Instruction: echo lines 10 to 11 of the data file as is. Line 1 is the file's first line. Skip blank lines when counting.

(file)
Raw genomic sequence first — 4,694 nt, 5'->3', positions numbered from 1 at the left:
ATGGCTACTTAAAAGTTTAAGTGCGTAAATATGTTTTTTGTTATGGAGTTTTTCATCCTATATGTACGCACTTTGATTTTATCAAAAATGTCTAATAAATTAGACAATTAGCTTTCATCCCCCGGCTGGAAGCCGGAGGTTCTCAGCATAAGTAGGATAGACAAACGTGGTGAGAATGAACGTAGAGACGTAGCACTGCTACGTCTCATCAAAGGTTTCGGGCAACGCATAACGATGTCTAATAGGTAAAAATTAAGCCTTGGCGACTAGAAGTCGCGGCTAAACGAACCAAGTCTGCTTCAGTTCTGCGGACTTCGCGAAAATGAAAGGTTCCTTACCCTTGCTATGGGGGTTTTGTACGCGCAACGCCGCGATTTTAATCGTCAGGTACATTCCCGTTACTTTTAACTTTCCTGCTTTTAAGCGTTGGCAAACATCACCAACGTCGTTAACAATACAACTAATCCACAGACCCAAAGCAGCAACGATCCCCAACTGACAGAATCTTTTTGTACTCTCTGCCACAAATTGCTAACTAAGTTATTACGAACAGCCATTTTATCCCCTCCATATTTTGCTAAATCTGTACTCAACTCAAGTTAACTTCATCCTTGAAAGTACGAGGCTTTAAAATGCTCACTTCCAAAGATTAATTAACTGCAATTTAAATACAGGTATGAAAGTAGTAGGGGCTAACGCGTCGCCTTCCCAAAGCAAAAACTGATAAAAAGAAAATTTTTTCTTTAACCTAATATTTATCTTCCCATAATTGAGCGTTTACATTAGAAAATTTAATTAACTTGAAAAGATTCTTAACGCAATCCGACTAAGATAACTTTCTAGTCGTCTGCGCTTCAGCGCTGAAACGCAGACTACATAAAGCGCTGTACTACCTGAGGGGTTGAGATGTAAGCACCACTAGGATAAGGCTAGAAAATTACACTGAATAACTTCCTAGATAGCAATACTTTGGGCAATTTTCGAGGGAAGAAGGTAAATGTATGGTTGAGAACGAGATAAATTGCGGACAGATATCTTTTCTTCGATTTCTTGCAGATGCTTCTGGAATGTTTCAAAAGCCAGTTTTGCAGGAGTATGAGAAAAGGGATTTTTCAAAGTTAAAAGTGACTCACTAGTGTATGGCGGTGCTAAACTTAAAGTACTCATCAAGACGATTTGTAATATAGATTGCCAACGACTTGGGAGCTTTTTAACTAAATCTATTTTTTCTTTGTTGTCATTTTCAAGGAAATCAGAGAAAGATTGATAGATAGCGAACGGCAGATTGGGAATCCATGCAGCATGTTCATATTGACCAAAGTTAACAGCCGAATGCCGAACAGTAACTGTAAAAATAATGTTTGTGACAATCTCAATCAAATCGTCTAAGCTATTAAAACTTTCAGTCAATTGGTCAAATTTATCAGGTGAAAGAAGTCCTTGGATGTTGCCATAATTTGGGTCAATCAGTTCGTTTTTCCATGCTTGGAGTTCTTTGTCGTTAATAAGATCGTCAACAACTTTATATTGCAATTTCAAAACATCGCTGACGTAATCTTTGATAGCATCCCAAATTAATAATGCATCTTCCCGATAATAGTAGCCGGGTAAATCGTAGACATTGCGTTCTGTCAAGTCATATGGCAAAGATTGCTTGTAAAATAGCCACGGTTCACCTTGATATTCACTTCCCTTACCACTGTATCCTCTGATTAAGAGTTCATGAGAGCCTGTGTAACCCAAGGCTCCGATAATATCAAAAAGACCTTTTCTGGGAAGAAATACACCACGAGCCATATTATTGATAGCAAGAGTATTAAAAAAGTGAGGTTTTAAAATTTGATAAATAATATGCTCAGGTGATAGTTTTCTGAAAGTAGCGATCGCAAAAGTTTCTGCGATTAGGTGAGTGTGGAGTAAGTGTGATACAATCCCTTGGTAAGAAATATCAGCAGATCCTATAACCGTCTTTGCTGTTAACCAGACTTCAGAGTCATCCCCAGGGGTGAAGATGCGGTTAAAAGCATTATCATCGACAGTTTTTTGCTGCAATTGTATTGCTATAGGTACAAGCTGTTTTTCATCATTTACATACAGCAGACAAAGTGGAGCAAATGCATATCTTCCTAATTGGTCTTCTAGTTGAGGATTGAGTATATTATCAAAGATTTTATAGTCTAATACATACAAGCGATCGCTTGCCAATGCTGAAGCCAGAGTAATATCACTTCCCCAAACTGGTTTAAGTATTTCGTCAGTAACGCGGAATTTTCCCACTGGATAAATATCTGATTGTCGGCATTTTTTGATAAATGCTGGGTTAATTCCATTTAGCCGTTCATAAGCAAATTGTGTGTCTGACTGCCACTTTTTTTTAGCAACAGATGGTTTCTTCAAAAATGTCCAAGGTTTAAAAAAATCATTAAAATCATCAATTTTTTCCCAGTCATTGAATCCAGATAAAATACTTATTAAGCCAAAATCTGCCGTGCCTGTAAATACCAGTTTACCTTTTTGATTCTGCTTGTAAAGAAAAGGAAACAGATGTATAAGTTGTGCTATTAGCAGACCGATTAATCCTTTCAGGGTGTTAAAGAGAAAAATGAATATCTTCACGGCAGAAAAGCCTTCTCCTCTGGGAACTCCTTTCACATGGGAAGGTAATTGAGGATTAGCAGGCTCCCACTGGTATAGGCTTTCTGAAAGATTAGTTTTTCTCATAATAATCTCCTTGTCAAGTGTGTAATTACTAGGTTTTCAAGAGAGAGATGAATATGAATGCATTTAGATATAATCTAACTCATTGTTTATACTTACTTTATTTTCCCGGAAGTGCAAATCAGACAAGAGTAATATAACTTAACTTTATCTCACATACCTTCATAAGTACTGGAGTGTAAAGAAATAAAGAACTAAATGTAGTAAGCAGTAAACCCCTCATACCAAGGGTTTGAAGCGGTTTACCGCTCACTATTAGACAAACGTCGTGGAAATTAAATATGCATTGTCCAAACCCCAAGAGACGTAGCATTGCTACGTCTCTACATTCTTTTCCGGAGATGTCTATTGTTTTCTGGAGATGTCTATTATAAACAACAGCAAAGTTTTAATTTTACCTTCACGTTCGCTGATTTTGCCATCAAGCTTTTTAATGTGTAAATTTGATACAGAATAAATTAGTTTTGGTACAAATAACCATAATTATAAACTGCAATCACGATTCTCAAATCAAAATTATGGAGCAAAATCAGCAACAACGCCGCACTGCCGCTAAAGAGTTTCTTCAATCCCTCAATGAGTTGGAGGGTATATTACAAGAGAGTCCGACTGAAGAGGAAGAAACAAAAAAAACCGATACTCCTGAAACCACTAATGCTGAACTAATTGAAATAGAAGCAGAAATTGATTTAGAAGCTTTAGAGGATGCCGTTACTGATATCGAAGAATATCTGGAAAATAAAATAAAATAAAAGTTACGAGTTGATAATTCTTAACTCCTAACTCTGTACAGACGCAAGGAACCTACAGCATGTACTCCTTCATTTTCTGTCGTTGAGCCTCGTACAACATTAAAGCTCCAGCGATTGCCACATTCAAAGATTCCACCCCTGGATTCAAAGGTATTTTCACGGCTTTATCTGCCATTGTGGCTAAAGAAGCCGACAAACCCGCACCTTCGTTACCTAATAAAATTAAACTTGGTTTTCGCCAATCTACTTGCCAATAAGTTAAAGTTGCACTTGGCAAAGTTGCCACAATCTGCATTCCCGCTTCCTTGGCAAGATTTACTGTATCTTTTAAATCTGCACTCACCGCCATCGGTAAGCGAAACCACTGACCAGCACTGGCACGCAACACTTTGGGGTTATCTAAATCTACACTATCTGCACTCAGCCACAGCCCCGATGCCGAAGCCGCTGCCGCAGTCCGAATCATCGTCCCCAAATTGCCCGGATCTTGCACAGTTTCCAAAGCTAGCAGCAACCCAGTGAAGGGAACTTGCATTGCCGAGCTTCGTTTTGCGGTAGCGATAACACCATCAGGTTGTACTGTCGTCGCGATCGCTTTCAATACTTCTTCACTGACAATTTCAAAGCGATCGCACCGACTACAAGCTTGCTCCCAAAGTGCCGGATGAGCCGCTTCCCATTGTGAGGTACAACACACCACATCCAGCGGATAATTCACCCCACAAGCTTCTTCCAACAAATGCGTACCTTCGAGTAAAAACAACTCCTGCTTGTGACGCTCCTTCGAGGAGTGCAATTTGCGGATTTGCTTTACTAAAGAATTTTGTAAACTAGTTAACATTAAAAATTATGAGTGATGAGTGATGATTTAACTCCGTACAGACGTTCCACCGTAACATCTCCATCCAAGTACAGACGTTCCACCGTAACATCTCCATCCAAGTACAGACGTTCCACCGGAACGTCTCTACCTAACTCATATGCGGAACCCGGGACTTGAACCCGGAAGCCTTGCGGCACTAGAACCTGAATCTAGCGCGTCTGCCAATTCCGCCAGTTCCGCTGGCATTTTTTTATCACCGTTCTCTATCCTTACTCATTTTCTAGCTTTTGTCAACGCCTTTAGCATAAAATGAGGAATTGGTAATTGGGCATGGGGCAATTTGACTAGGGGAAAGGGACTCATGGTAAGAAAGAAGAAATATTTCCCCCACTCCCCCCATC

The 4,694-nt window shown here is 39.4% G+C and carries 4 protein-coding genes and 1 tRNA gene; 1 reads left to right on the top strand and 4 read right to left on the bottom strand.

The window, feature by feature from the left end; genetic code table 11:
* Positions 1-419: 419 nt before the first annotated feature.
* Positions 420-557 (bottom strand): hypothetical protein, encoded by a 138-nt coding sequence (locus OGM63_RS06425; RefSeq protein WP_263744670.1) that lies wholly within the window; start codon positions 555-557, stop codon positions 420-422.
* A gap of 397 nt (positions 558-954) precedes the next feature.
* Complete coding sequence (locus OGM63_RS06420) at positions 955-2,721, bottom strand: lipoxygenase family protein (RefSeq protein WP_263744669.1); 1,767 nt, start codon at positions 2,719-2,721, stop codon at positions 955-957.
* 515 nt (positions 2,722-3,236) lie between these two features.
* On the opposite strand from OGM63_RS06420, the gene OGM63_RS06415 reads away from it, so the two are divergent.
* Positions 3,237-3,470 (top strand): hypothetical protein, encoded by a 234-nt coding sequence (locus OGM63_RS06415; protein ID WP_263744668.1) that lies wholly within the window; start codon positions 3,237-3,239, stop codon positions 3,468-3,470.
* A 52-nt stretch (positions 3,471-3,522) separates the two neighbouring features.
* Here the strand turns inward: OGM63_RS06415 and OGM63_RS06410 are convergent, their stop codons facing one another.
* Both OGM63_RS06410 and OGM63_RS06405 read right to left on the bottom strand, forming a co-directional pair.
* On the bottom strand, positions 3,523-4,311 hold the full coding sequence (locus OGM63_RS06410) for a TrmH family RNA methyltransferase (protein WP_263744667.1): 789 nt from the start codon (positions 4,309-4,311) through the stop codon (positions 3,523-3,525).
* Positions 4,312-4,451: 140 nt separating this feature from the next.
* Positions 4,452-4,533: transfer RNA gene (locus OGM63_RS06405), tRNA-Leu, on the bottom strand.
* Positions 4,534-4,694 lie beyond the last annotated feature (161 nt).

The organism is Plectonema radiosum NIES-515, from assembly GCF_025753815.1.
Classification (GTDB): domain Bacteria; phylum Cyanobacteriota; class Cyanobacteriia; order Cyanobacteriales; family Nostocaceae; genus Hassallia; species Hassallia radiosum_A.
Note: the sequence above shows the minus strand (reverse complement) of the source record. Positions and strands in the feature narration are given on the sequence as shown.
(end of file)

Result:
* On the opposite strand from OGM63_RS06420, the gene OGM63_RS06415 reads away from it, so the two are divergent.
* Positions 3,237-3,470 (top strand): hypothetical protein, encoded by a 234-nt coding sequence (locus OGM63_RS06415; protein ID WP_263744668.1) that lies wholly within the window; start codon positions 3,237-3,239, stop codon positions 3,468-3,470.